I haven't read much this month. In fact, I thought I'd only have one book to talk about today, but I whipped through another one at the last minute.
"A Book For Boys" means it's a book I think boys and/or men would like. The market is so inundated with books written for girls that I feel like I've found a treasure when I find a book for my sons, and I want to share it. I hope girls love them too!
The Boy At The End Of The World
by: Greg van Eekhout
This book doesn't come out until tomorrow.
This is A Book For Boys book!
My awesome friend Karen Smith sent me this book as an ARC (an advanced reader copy). It was so much fun to read a book that hasn't been published yet that I had to make sure and get my review of it up before it came out tomorrow. I hope I get that chance more often in the future.
Many, many years ago, humans realized that we had used Earth up, and it could no longer sustain us. So they created 4 arks--places where endangered species (including people) could rest in a kind of cryogenic sleep until it was safe to reintroduce them into the environment. But when a young boy named Fisher wakes up, he knows something has gone wrong. All the other sleeping pods in his ark have been destroyed. He is the last surviving human. Luckily he is not completely alone. He has a broken robot named Click and a pet mastadon he names Protein to keep him company. This is a thrilling story of survival and friendship.
Middle grade science fiction. Have you ever heard of it? It's a genre that is sadly filled with holes. What child doesn't want to read a breathless story of survival filled with mutant robots and perilous adventures? This is a book for the whole family. I loved it, and can't wait for the next one. Greg van Eekhout has crammed so much into this book--it will spark conversations about our responsibility to the Earth and the animals on it, about artificial intelligence, and about the importance of morals in scientific inquiry--and yet the whole thing is wrapped up in a rolicking adventure that is pure fun. I highly recommend this one for girls and boys of all ages.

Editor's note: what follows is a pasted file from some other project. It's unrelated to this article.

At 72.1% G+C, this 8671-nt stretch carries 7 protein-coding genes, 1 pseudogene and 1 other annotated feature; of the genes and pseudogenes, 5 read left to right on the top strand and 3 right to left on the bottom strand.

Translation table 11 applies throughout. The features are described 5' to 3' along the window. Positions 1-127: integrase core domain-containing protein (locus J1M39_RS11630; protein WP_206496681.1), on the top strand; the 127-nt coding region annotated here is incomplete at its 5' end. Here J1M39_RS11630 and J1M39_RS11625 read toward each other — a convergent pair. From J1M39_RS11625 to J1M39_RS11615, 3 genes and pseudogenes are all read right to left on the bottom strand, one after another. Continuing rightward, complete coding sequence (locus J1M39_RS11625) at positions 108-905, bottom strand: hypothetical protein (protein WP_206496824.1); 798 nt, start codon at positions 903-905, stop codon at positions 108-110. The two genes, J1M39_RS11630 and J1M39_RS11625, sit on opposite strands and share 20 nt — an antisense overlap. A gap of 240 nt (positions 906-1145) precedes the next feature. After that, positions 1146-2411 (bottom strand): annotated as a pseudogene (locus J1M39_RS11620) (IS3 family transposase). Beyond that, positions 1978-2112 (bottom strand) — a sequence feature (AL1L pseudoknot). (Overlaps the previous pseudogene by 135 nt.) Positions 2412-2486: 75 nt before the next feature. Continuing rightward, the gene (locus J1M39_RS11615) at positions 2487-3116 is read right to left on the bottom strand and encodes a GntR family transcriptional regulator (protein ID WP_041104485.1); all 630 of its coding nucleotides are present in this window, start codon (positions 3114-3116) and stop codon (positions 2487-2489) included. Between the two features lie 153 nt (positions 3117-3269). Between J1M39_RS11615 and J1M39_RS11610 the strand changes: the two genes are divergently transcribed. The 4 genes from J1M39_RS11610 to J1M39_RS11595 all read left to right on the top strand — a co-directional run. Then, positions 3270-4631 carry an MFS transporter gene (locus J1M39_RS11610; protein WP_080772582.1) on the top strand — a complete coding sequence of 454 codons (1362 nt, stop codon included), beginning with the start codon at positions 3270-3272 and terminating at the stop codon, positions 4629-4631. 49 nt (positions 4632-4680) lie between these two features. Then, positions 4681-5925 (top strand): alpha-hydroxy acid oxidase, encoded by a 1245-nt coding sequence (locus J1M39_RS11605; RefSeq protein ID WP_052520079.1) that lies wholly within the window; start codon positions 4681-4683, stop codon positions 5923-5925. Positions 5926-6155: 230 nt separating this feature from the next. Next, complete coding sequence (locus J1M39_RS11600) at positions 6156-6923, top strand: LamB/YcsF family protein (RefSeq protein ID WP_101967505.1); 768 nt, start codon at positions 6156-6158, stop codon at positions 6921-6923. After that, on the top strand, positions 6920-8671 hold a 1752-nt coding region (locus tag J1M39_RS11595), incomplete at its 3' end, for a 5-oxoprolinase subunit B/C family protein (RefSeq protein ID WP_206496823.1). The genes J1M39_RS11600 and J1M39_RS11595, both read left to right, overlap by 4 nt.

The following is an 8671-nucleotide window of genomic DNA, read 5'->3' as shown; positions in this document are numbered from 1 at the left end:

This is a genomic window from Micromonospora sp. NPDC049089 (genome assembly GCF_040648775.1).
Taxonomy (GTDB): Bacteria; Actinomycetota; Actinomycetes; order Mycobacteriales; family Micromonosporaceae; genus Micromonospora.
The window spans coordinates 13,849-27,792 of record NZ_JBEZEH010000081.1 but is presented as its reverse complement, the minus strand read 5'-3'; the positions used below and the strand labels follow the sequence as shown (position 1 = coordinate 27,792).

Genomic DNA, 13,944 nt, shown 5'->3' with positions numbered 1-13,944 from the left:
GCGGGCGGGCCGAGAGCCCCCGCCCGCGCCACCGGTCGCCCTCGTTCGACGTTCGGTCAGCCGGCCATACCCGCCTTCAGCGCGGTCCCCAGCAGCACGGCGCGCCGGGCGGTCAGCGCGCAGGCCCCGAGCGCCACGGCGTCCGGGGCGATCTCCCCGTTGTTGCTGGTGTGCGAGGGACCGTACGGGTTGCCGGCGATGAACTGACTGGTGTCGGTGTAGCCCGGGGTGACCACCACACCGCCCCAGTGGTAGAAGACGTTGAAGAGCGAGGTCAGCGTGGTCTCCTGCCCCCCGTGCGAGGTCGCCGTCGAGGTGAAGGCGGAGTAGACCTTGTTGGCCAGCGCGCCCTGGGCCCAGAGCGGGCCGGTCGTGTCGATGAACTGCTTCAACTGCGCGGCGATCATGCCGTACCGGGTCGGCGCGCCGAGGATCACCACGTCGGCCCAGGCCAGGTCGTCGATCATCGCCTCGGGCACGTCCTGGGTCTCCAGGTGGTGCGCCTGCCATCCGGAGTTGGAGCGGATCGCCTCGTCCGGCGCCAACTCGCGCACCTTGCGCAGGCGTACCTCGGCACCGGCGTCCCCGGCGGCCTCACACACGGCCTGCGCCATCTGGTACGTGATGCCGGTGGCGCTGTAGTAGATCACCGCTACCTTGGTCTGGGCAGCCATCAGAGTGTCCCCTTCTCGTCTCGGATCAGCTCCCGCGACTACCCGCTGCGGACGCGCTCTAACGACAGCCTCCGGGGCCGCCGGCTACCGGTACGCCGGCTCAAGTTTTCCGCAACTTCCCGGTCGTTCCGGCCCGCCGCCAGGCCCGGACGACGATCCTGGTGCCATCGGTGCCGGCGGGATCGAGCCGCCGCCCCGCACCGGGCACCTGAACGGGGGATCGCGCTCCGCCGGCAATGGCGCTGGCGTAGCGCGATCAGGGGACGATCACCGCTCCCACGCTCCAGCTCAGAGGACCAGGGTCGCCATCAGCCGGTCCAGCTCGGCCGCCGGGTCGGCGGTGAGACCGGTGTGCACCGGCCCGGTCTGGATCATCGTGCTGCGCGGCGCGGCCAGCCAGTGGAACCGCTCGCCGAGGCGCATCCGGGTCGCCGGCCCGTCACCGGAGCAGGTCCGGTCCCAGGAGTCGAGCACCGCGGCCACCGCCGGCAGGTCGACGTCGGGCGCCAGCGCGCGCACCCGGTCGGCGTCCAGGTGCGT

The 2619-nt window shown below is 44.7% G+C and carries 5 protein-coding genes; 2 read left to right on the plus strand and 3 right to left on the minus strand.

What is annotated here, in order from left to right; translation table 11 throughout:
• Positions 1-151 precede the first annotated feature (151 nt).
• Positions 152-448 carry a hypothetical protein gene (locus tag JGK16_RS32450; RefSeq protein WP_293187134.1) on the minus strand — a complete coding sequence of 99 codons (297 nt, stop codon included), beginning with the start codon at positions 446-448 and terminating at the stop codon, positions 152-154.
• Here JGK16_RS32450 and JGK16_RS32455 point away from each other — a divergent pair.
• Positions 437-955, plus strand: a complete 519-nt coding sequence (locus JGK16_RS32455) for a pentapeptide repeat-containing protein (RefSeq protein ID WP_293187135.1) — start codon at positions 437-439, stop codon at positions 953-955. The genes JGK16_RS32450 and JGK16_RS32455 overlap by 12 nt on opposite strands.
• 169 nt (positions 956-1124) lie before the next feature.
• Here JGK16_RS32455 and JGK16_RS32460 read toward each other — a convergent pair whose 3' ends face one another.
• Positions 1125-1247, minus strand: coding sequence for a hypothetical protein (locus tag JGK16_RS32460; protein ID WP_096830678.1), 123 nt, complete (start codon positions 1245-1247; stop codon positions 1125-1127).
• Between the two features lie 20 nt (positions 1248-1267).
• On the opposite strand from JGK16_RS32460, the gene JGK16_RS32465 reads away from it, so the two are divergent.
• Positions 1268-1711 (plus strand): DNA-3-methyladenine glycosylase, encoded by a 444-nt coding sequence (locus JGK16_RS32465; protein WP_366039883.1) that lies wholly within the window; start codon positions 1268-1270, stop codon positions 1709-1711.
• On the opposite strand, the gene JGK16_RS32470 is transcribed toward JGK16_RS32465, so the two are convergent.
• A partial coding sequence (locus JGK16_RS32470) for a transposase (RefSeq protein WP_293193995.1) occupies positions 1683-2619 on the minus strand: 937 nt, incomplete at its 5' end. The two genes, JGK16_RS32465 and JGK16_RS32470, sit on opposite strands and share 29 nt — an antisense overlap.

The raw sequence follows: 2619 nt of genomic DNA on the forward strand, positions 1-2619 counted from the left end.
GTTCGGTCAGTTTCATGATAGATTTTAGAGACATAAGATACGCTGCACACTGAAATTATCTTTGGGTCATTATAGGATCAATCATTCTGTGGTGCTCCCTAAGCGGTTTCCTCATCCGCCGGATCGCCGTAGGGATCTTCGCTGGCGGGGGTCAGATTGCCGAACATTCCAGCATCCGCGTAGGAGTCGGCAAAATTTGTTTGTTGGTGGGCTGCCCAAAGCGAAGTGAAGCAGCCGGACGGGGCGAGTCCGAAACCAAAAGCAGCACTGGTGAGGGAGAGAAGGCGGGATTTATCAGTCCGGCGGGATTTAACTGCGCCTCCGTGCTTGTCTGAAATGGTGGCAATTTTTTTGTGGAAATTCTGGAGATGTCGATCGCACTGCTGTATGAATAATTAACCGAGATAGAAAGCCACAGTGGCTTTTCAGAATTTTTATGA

by: Heather Dixon
published in 2011
Young Adult fantasy
In the not too distant past, I could count on loving every single book my teenage daughter read, and she loved nearly everything I did. But then a book called City of Bones changed everything. We both loved it, but it was a sort of aberration for me. I loved Cassandra Clare's writing style, and her characters were great, but I'm not interested in trying other dark, romantic fantasy books, and J is. So lately, most of the books she checks out of the library just stay in her room, and I pick them up only to do motherly things like reading the synopsis and opening to random pages to make sure it isn't TOO dark or TOO romantic. And because of that, I very nearly missed this book.
Entwined is not that kind of book. It's a novel based on the Grimm's fairy tale "The Worn Out Dancing Slippers". It was a lovely story, with well-developed characters. Some of the character development felt clunky to me, but the way they interacted with each other more than made up for that.You know how in the old fairy tales, the hero blasts in and saves the day? And you know how, in the new fairy tales, the heroine figures out how to save herself, and then usually has to go rescue the hero? Well, my favorite thing about this book is that there was none of that. In this story, of a whole bunch of people get to try on the hero's hat. My favorite hero is her father. I hope you like it.
My rating system:
1=I couldn't finish it. Blech.
2=I finished it, but I wish I hadn't wasted my time.
3=I don't regret reading it, but I probably won't search out anything else by this author.
4=I loved it!
It is nearly impossible to get a 5. To get a 5 would almost always mean that it has taken its place among my favorites. Occasionally, to get a 5 might mean that it ought to take its place among my favorites, if only I had slightly better taste.